Saving for Retirement
By Brett Newberry
Many people assume they can hold off saving for retirement and make up the difference later. Waiting too long to start saving can make it very difficult to catch up, and only a few years can make a big difference in how much you’ll accumulate.
It is important that you start saving as much as you can, as soon as you can. The earlier you start, the longer compounding can work for you. For example, a 20-year-old who saves $200 a month until age 65 and earns exactly 6% on saved funds annually would have accumulated around $550,000. But a 40-year-old contributing the same amount each month at the same earnings rate would have accumulated only $138,600 by age 65.
Chances are your employer offers a 401(k), 403(b), or similar retirement savings plan. You can contribute up to $17,000 in 2012. And if you’re 50 years old or older, you can make additional “catch-up” contributions of up to $5,500, for a total of $22,500 in 2012.
Since pretax contributions are excluded from your paycheck, you’ll enjoy an immediate tax savings when you contribute to one of these plans. Your employer’s plan may also allow you to make Roth contributions. There’s no immediate tax benefit (contributions are made with after-tax dollars), but qualified distributions are entirely free from federal income tax.
Even if you cannot contribute the maximum allowed, you should at least try to contribute as much as necessary to get any matching contributions that your employer offers. This is essentially “free money.” However, you may need to work up to six years before you’re fully vested in (that is, before you fully own) any employer matching contributions.
You can contribute up to $5,000 to an Individual Retirement Account (IRA) in 2012. You can also make catch-up contributions up to an additional $1,000 in 2012 to an IRA if you’re 50 or older. Your contributions to a traditional IRA may be deductible if neither you nor your spouse are covered by an employer retirement plan, or (if either of you are covered) your income falls within specified limits. Like pretax 401(k) contributions, deductible IRA contributions can result in an immediate tax savings, and as with 401(k) plans, withdrawals made prior to age 59½ may be subject to an additional 10% penalty tax unless an exception applies.
If your income is within prescribed limits, you can also make after-tax contributions to a Roth IRA. In this case, even the earnings are tax-free, if your distribution is “qualified.” Distributions are qualified if you satisfy a five-year holding requirement, and the distribution is made after you reach age 59½, become disabled, or die, or the funds are used to purchase your first home (up to $10,000 lifetime).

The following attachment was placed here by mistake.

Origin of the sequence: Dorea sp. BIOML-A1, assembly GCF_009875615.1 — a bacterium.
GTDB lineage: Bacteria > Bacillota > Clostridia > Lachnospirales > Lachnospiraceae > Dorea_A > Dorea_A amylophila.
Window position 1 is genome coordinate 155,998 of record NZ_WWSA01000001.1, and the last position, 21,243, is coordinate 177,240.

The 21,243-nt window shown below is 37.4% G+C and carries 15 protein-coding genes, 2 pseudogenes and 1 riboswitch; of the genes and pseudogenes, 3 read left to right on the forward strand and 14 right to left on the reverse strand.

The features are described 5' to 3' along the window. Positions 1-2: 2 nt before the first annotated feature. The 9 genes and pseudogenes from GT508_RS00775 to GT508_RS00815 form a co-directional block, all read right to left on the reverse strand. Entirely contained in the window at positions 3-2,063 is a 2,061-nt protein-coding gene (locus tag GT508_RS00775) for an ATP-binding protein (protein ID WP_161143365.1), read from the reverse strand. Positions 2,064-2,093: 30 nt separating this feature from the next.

It’s common to discuss desired annual retirement income as a percentage of your current income. Depending on who you’re talking to, that percentage could be anywhere from 60 to 90 percent, or even more. The appeal of this approach lies in its simplicity, and the fact that there is a fairly common-sense analysis underlying it. Your current income sustains your present lifestyle; so, taking that income and reducing it by a specific percentage to reflect the fact that there will be certain expenses you’ll no longer be liable for (i.e. payroll taxes) will, theoretically, allow you to sustain your retired lifestyle.
The problem with this approach is that it does not account for your specific situation. If you intend to travel extensively in retirement, for example, you might easily need 100 percent (or more) of your current income to get by. It is fine to use a percentage of your current income as a benchmark, but it’s worth going through all of your current expenses in detail, and really thinking about how those expenses will change over time as you transition into retirement.
What if it looks like you will come up short? Don’t panic. There are probably steps that you can take to bridge the gap. Try to cut current expenses so you’ll have more money to save for retirement; shift your assets to investments that have the potential to substantially outpace inflation, but keep in mind that investments that offer higher potential returns may involve greater risk of loss; lower your expectations for retirement so you won’t need as much money; work part-time during retirement for extra income; and, consider delaying your retirement for a few years or longer.
Until next time,
The Business Doctor